Sokoine University of Agriculture

Economic analysis of organic farming in Tanzania: a case study of smallholder coffee production in Muleba district

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dc.contributor.author Bachwenkizi, Beatrice
dc.date.accessioned 2014-10-09T08:02:59Z
dc.date.available 2014-10-09T08:02:59Z
dc.date.issued 2009
dc.identifier.citation Beatrice,B. (2009) Economic analysis of organic farming in Tanzania: a case study of smallholder coffee production in Muleba District. Morogoro: Sokoine University of Agriculture. en_US
dc.identifier.uri http://www.suaire.sua.ac.tz/handle/123456789/182
dc.description.abstract This study analysed the economics of small holder organic farmers in Muleba district. Specifically the study was conducted to identify the costs associated with organic and conventional coffee production, to assess profitability of the two farming system and to determine the effect of premium price in compensation of yield in organic coffee. The study also addressed the coffee organic standard demanded by importers. Multistage, purposive and simple random sampling procedures were employed for the selection of 100 respondents among which 50 farmers were organic coffee producers and 50 farmers were conventional coffee producers. The results showed that there was no statistically significant difference in costs associated with production of organic coffee and conventional coffee, especially as it was observed in labour costs and fixed costs. However there was statistically significant difference in average variable costs of the two farming system which was attributed by high marketing costs for organic coffee of about 58% higher than that of conventional coffee. Farm enterprise budget indicated that profit obtained from hulled conventional coffee exceeded those obtained from hulled organic coffee. Organic conversion in Muleba district was associated with increases rather than reductions in yield which relates to the low input characteristics of conventional farming in the district. With the premium price of 1 800 Tsh/kg offered to organic farmers and increase in yield, organic farmers were expected to be profitable, but due to high total variable costs observed organic farmers obtained less profit. From these findings it is recommended that deliberate efforts should be made to assist farmers to access training and extension services in order for them to correctly appraise their investments. If this is done and they are enabled to access credits and farm implements loans it will help them to realise higher net returns. en_US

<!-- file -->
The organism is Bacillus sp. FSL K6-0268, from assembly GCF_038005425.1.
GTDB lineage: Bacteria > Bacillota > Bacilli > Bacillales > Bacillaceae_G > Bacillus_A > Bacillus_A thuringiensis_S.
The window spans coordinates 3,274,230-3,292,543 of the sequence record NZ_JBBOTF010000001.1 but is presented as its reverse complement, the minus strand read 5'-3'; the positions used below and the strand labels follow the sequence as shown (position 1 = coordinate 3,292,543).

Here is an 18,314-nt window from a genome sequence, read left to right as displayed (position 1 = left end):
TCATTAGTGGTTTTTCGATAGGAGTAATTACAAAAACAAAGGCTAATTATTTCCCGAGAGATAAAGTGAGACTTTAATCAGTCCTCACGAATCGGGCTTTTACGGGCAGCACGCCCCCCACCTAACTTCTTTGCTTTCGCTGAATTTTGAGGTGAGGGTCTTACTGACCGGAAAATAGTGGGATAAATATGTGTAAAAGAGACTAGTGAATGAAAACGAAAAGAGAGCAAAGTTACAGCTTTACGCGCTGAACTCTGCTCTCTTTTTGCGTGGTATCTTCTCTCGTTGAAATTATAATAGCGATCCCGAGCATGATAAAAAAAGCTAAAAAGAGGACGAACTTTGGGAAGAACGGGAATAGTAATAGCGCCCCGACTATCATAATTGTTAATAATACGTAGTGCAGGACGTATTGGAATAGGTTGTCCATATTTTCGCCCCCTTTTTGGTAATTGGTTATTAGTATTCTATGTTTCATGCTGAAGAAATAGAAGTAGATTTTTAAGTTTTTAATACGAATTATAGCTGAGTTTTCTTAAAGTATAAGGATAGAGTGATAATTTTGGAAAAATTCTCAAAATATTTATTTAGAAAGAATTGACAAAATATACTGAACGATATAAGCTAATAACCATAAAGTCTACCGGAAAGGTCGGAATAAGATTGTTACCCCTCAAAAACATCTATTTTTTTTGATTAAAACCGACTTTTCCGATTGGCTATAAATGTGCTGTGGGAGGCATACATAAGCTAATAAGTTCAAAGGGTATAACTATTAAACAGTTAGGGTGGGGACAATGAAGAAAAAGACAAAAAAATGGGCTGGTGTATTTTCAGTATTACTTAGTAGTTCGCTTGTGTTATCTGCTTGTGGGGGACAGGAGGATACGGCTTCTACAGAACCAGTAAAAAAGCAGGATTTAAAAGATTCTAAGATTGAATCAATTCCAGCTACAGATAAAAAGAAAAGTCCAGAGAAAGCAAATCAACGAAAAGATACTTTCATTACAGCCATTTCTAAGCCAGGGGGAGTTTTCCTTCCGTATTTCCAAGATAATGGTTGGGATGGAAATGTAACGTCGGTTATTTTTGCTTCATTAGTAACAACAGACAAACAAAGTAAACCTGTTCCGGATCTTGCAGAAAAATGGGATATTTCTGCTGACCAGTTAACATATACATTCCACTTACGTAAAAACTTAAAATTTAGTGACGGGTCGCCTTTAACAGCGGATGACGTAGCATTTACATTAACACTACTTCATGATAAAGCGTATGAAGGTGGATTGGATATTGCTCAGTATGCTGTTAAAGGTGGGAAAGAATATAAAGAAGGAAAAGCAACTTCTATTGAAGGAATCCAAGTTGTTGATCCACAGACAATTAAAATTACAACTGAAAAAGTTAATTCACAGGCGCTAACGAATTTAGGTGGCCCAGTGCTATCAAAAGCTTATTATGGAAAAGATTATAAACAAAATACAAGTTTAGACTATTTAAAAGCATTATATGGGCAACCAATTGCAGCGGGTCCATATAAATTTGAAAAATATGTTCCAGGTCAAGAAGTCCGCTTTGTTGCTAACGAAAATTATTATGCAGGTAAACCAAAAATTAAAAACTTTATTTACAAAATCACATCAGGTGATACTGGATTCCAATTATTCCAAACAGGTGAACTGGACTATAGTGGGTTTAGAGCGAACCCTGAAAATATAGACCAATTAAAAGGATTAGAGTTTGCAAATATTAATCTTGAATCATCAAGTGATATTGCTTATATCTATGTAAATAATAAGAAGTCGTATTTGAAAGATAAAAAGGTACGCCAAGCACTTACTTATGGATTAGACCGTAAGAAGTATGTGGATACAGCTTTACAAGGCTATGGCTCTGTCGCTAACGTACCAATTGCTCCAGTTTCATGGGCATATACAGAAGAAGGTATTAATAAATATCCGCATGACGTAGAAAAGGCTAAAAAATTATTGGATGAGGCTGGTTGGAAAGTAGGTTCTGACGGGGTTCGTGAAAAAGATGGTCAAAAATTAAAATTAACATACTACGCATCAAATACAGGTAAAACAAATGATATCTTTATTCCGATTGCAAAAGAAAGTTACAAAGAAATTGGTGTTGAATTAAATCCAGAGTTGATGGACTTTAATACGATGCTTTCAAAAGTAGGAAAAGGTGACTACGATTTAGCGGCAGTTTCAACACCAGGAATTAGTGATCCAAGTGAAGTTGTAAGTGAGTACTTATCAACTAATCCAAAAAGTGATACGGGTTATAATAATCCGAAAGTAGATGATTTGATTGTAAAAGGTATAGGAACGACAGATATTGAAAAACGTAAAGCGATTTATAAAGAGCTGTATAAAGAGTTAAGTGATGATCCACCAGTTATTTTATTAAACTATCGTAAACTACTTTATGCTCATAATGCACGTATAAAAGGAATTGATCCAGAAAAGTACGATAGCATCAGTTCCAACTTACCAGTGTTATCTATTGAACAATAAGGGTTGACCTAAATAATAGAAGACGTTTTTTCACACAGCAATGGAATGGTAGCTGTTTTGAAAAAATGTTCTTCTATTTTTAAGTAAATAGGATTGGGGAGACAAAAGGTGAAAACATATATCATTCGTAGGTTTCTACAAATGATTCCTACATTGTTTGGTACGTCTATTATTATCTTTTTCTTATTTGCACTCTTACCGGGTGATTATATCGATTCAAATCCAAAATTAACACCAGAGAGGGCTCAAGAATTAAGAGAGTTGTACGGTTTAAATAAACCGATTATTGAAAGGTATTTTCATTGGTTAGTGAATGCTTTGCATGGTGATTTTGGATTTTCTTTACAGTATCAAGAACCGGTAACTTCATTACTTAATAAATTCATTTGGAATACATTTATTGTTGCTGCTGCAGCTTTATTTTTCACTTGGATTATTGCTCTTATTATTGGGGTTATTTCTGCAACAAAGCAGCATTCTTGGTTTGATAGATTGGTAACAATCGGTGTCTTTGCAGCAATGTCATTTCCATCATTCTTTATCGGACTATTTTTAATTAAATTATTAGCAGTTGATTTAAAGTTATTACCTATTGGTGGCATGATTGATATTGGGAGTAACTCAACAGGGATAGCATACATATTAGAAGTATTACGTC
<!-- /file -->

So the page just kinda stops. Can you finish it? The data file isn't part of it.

dc.description.sponsorship Belgian Technical Cooperation (BTC) en_US
dc.language.iso en en_US
dc.publisher Sokoine University of Agriculture en_US
dc.subject Small holder organic farmers en_US
dc.subject Muleba district en_US
dc.subject Organic farming en_US
dc.subject Coffee production en_US
dc.subject Coffee organic standard en_US
dc.title Economic analysis of organic farming in Tanzania: a case study of smallholder coffee production in Muleba district en_US
dc.type Thesis en_US


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